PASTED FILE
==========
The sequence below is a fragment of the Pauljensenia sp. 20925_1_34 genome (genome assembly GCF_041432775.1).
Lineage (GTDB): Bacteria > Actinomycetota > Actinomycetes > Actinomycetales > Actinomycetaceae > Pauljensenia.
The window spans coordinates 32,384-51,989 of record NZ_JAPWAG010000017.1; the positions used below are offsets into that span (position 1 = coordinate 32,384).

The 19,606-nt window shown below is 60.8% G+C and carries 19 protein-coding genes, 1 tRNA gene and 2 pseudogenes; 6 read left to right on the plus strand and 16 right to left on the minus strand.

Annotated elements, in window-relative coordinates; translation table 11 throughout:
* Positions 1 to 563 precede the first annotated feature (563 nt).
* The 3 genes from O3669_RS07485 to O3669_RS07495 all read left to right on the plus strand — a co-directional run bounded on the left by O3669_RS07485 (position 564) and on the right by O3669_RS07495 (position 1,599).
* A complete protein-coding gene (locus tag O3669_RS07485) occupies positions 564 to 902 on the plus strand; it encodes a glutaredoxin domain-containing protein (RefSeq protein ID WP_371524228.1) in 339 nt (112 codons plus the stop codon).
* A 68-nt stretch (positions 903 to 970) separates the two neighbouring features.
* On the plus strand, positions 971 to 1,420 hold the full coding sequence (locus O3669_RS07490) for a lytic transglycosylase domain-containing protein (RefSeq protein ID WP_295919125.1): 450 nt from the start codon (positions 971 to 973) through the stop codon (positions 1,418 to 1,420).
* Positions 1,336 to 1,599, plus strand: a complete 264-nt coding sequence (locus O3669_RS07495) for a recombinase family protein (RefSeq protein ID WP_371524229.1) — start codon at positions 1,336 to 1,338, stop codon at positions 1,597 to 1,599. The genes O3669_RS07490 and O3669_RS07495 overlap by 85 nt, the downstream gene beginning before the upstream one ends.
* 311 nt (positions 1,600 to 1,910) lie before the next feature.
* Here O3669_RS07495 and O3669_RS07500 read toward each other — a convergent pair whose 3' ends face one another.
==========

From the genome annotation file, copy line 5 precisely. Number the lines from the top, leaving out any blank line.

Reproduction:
Annotated elements, in window-relative coordinates; translation table 11 throughout: